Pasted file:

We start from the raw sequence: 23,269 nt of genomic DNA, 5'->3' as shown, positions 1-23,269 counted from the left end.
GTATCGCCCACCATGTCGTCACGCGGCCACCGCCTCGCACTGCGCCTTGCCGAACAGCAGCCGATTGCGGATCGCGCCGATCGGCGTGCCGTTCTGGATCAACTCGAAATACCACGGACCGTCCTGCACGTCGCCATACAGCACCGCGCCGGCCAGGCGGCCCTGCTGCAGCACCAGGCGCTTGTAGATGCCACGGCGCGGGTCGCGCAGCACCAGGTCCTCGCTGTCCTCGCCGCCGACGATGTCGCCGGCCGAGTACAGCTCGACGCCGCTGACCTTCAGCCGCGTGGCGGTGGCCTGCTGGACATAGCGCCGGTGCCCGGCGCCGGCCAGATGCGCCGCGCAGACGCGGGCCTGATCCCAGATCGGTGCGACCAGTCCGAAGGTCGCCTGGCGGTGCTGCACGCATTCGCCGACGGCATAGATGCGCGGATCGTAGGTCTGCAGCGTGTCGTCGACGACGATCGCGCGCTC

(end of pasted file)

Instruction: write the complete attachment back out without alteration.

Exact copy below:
We start from the raw sequence: 23,269 nt of genomic DNA, 5'->3' as shown, positions 1-23,269 counted from the left end.
GTATCGCCCACCATGTCGTCACGCGGCCACCGCCTCGCACTGCGCCTTGCCGAACAGCAGCCGATTGCGGATCGCGCCGATCGGCGTGCCGTTCTGGATCAACTCGAAATACCACGGACCGTCCTGCACGTCGCCATACAGCACCGCGCCGGCCAGGCGGCCCTGCTGCAGCACCAGGCGCTTGTAGATGCCACGGCGCGGGTCGCGCAGCACCAGGTCCTCGCTGTCCTCGCCGCCGACGATGTCGCCGGCCGAGTACAGCTCGACGCCGCTGACCTTCAGCCGCGTGGCGGTGGCCTGCTGGACATAGCGCCGGTGCCCGGCGCCGGCCAGATGCGCCGCGCAGACGCGGGCCTGATCCCAGATCGGTGCGACCAGTCCGAAGGTCGCCTGGCGGTGCTGCACGCATTCGCCGACGGCATAGATGCGCGGATCGTAGGTCTGCAGCGTGTCGTCGACGACGATCGCGCGCTC